Review | To All the Boys I’ve Loved Before

Title: To All the Boys I’ve Loved Before
Series Details: To All the Boys I’ve Loved Before #1
Author: Jenny Han
Publisher: Simon & Schuster
Imprint: Simon & Schuster Books for Young Readers
Release Date: April 15, 2014
Genre: Contemporary, Romance, Young Adult
Pages: 355

Blurb from Goodreads:

What if all the crushes you ever had found out how you felt about them… all at once?

Sixteen-year-old Lara Jean Song keeps her love letters in a hatbox her mother gave her. They aren’t love letters that anyone else wrote for her; these are ones she’s written. One for every boy she’s ever loved—five in all.

When she writes, she pours out her heart and soul and says all the things she would never say in real life, because her letters are for her eyes only. Until the day her secret letters are mailed, and suddenly, Lara Jean’s love life goes from imaginary to out of control.

My Thoughts-01

I gotta say, this book was surprisingly good and way more fun than I expected. And that’s something coming from someone who isn’t even a big fan of this genre. I admit I only picked this up because after all the dark vibes from my previous read (The Young Elites), I needed something cheerful and fluffy to chase the gloom away. It turns out that this was the perfect book for the job. And now I’m so invested I’m ready to keep reading this series all the way to its final installment.

To All the Boys I’ve Loved Before doesn’t stray away from your typical teen romance. There were lots of clichés floating around—popular heartthrob meets miss innocent goody two shoes, high school dramas, the gossips and rumors to stir things. Don’t even get me started with the “my parents aren’t home so let’s party all night” scenes. And oh, the fake boyfriend trope.

No, no, don’t run away just yet. The thing is, Jenny Han brilliantly turned those clichés into something fun and enjoyable. The I-could-stay-up-all-night-reading-this kind of enjoyable. There were moments where it got so cheesy but I loved it nonetheless. This is one of the few books that made me fell in love while reading.

“Life doesn’t have to be so planned. Just roll with it and let it happen.”

The story mostly centers on the romance. But aside from that it’s also a story about coming of age, friendship, and adorable family bond. The romance, despite being a cliché, is quite good. I liked how playful it was. The banters were so dope it made me smile—a lot. But what I really loved about the romance is that love didn’t happen instantly for our characters. You can see it developing slowly and in a delightful way throughout the book. It grows bit by bit with every page and it was still growing by the end of the book. I’m really excited to see what happens next.

I don’t know who Lara Jean would end up with but let’s talk about her and Peter. Because I’m shipping them so much. I love the dynamic. They just fill me up with happy feels every time they interact. Despite the huge difference in their personalities, their growing friendship is something to admire. There’s pure honesty in it. I mean, yeah, they’re faking a relationship to fool the others but between the two of them there were no false pretenses. Nobody’s trying to impress the other or trying to be cool for the other. They’re just themselves. What you see is what you get. And I so love that.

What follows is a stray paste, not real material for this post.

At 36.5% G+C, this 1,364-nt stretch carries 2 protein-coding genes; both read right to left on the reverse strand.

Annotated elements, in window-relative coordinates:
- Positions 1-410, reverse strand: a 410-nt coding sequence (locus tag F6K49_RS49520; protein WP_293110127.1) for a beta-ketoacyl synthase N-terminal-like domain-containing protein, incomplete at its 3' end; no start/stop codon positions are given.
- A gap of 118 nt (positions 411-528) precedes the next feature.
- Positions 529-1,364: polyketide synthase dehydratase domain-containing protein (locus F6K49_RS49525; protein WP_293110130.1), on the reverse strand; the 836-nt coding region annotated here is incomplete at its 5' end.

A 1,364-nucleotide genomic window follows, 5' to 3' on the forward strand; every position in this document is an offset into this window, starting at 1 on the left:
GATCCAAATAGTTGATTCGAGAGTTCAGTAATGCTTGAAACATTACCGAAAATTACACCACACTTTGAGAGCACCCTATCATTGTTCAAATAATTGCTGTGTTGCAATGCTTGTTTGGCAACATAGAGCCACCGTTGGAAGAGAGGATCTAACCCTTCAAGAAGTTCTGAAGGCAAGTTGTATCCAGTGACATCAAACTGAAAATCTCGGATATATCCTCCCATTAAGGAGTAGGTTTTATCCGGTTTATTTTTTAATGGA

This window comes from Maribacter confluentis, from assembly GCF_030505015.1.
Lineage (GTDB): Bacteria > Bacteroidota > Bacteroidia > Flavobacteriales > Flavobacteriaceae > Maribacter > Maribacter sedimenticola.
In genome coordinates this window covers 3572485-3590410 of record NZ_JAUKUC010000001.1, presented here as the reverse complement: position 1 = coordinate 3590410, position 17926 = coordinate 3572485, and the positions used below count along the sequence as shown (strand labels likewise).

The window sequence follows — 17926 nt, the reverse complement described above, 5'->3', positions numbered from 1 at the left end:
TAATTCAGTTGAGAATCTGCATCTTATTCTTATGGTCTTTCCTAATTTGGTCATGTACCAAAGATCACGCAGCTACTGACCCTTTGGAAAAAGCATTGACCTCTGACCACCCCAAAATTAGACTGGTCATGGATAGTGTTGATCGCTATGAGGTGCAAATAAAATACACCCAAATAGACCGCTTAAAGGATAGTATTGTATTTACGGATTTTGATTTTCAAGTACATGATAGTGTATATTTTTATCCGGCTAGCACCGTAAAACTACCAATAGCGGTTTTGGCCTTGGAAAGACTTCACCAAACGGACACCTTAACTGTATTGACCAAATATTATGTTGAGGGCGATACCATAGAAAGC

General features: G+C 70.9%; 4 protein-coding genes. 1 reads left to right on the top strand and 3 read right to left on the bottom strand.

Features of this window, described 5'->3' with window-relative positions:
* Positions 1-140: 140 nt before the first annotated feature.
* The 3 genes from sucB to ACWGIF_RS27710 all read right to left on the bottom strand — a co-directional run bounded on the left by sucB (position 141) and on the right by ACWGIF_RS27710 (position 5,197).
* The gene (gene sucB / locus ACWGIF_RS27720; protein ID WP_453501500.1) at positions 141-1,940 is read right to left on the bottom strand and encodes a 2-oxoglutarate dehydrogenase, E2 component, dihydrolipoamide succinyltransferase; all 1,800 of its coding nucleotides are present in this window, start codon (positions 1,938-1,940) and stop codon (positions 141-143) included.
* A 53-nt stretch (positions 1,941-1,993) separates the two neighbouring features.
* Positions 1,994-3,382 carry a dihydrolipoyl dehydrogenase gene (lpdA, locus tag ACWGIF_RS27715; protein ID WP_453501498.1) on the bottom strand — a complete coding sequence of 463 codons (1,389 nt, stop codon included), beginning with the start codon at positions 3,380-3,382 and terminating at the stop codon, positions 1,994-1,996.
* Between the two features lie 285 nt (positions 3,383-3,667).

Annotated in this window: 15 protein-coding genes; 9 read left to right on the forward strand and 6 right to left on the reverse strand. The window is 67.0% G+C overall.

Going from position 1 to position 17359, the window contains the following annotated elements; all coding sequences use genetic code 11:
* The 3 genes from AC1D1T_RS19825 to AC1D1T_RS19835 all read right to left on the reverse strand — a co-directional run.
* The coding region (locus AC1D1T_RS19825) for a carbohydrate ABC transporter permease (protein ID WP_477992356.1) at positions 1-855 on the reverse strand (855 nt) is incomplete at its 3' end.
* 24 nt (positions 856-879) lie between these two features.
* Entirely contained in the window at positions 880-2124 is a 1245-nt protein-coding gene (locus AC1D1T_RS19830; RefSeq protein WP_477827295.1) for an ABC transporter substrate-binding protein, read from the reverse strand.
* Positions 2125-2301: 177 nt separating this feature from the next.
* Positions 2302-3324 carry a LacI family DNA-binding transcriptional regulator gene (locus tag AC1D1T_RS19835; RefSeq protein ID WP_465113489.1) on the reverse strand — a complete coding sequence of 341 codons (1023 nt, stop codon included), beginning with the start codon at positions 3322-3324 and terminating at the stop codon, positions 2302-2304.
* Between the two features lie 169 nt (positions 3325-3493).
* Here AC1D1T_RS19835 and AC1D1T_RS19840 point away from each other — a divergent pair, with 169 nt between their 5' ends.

“Love is scary: it changes; it can go away. That’s the part of the risk.”

This book’s key ingredient wasn’t the romance though. It’s the relationships—different kinds of it. The romantic build-up between our main characters was well done. So is the adorable bond between the Song girls. As well as the father and daughter relationship. There weren’t many books that made me proud of its characters but this one did. I’m most proud of Dr. Covey who had properly raised three daughters alone. And I love seeing how he makes an effort—simple things like trying to cook Korean food for the girls, taking them to their Aunt and Uncle for a visit—so his daughters stay connected to their Korean culture.

“When you lose someone and it still hurts, that’s when you know the love was real.”

One thing I didn’t get (and didn’t quite like) was when Margot broke up with Josh. I just couldn’t see a reason why she should. They obviously love each other and Margot’s reason for breaking up was just… dumb. It was totally unreasonable and unfair to Josh. I have a feeling that it was done just to add a bit more complication to the plot.

And then there’s Lara Jean. I do love her sunny personality but I also get annoyed by how naïve she is at times. Sometimes she sounds like a child to me. I can see a lot of room for development—character-wise. Hopefully we’ll see more growth from Lara Jean in the next installments.

Though this book has its tiny flaws, I’m still giving this a full five star rating based on how much I enjoyed reading it. I was awake all night, trying not to laugh out loud, because I couldn’t put it down—that’s how invested I am. This would be perfect for every young adult looking for a nice and fluffy read. And if you love baking you might find this book even more lovable.

Five Star Rating

9 thoughts on “Review | To All the Boys I’ve Loved Before

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